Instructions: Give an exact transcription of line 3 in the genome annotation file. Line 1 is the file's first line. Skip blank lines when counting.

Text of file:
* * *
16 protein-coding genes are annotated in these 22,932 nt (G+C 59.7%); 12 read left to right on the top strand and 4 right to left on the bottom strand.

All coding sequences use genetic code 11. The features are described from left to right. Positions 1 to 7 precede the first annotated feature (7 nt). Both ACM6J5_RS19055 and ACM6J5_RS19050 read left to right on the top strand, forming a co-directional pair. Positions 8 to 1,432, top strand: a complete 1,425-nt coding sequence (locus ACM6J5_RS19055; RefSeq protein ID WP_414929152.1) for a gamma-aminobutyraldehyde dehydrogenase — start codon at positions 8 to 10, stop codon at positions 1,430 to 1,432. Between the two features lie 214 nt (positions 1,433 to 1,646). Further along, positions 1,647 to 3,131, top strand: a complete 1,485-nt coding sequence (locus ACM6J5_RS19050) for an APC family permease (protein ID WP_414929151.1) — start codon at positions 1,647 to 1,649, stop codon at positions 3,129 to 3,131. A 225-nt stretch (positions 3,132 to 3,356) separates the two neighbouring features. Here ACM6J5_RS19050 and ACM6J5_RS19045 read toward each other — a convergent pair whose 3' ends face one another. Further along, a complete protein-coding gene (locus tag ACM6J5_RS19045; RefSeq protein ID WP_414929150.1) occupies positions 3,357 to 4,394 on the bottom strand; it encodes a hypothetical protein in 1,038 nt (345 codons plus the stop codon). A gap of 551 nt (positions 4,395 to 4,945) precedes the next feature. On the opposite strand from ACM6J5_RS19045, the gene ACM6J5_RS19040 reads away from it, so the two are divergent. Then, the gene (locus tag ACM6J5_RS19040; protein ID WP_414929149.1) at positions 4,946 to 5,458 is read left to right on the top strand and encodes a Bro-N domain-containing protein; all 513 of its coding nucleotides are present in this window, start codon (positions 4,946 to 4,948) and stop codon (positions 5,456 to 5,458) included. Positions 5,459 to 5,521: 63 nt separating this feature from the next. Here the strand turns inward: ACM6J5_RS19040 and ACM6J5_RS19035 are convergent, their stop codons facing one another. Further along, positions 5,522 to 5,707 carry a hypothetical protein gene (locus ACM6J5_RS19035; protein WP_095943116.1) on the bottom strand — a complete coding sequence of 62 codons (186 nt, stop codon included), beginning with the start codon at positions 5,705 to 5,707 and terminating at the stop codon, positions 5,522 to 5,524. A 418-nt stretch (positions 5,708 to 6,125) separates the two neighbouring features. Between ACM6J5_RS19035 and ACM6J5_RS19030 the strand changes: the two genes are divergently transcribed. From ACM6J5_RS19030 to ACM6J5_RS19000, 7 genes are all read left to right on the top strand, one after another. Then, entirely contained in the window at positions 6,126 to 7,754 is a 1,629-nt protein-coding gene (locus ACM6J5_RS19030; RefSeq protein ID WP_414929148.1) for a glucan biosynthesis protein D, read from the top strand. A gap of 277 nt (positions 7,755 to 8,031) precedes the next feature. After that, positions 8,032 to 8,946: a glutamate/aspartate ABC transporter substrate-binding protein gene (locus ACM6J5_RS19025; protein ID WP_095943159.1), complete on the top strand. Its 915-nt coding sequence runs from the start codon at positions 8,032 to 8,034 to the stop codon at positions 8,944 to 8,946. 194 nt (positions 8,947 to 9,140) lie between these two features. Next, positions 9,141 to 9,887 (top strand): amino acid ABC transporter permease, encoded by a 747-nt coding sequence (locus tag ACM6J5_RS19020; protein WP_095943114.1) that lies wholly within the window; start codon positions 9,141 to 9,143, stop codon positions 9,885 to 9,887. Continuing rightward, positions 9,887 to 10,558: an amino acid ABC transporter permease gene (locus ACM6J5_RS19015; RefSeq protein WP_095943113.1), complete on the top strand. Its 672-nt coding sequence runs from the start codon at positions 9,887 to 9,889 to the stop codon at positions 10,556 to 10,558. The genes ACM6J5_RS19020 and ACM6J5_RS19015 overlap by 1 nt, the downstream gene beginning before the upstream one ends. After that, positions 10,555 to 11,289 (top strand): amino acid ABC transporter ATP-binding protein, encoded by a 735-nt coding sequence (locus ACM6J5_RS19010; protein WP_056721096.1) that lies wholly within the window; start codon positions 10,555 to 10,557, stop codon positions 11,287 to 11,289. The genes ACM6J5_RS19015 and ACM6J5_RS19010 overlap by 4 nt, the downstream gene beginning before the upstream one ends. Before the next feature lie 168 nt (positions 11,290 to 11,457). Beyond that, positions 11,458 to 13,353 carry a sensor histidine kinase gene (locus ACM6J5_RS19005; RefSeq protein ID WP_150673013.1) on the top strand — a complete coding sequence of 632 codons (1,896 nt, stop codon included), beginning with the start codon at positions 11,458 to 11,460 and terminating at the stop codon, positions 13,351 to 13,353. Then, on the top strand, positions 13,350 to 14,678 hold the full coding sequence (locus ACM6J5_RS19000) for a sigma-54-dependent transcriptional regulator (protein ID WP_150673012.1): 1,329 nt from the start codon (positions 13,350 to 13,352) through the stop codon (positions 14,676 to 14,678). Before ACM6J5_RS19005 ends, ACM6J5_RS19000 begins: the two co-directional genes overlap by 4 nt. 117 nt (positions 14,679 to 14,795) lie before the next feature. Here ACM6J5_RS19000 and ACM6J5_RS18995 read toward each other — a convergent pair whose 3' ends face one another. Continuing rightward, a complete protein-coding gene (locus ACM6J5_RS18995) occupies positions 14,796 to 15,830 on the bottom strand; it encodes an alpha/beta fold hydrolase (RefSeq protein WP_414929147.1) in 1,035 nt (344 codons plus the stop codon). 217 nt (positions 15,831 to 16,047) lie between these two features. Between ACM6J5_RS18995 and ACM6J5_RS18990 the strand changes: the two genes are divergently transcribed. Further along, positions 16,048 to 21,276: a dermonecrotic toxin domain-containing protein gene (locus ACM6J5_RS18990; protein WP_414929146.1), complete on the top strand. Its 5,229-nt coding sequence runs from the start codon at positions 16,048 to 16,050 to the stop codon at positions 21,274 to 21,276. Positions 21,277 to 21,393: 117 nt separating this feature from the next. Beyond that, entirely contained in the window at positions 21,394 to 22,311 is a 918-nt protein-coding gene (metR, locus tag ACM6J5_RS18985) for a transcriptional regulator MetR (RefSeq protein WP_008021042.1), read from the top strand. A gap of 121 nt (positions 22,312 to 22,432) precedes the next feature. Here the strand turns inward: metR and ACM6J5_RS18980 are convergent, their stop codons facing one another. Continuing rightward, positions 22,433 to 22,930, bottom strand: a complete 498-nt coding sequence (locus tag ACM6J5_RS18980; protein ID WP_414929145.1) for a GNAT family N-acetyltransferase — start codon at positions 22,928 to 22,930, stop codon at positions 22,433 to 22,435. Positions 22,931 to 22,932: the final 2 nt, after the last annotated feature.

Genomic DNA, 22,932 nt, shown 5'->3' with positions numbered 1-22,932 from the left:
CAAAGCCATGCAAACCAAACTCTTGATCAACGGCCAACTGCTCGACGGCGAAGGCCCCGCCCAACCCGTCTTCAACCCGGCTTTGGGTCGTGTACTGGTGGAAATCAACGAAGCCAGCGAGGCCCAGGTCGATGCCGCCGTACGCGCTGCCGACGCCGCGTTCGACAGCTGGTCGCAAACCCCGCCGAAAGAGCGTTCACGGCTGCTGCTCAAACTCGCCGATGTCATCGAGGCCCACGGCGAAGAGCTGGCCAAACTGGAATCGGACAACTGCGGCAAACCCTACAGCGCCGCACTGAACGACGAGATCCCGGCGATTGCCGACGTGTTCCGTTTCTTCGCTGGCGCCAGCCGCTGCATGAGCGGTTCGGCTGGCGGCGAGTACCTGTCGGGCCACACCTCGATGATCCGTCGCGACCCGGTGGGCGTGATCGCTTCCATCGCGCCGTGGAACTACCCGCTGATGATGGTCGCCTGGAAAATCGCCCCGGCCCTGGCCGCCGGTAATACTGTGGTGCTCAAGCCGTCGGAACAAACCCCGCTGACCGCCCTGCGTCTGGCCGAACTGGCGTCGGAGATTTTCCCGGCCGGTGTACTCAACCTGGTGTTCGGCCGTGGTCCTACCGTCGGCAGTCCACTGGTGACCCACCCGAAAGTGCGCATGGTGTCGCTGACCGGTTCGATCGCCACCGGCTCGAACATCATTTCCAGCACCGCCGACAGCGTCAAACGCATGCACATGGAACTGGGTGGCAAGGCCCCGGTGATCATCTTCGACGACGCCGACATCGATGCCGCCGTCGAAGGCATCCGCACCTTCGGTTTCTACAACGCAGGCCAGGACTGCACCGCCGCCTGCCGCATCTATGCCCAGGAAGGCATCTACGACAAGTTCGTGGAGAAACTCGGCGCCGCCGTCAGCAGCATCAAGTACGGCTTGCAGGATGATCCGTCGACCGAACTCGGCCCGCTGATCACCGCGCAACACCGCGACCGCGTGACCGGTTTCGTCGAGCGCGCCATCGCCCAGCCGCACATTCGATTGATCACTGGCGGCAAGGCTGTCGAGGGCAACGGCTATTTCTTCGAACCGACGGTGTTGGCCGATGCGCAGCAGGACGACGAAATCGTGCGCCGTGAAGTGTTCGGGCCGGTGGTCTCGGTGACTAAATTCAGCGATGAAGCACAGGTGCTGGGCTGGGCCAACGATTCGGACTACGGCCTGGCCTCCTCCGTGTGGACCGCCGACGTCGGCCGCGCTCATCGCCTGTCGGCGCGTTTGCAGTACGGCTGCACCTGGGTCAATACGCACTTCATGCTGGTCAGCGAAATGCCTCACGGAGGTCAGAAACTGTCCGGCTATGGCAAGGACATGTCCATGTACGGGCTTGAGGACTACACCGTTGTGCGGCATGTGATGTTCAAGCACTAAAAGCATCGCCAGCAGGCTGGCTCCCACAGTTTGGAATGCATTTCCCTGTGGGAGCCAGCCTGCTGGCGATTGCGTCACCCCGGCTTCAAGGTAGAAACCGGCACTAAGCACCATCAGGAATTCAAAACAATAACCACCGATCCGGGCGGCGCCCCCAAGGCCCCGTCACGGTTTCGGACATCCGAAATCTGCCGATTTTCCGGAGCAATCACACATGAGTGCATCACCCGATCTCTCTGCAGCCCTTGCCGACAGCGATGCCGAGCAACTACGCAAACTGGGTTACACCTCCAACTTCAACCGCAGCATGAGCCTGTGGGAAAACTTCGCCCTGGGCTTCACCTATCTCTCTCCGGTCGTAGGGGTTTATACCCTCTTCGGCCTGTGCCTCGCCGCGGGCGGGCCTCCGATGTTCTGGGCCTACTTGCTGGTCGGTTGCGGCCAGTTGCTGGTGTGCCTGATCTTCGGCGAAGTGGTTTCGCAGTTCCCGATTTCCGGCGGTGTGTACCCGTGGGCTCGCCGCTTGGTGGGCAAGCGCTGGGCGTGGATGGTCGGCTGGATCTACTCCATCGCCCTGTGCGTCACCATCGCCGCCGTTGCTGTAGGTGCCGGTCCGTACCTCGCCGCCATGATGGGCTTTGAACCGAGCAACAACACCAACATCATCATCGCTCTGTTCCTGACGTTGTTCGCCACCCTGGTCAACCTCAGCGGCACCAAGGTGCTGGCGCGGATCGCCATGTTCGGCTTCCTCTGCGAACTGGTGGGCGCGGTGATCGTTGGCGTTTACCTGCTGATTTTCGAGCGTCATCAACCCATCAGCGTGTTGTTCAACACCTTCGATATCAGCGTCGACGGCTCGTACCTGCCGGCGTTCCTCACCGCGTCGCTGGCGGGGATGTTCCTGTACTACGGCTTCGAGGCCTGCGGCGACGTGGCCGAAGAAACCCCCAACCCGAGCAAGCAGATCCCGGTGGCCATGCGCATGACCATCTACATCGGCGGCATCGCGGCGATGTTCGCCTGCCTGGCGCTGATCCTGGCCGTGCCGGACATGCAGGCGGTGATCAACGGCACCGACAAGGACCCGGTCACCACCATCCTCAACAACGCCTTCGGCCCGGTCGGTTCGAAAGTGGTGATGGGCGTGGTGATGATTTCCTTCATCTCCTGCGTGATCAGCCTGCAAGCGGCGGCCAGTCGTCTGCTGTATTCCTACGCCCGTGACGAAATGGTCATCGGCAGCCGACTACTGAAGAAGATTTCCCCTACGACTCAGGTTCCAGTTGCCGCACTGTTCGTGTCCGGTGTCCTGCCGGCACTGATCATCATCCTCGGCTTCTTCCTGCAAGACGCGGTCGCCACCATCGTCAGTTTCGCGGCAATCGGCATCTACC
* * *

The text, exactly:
Genomic DNA, 22,932 nt, shown 5'->3' with positions numbered 1-22,932 from the left: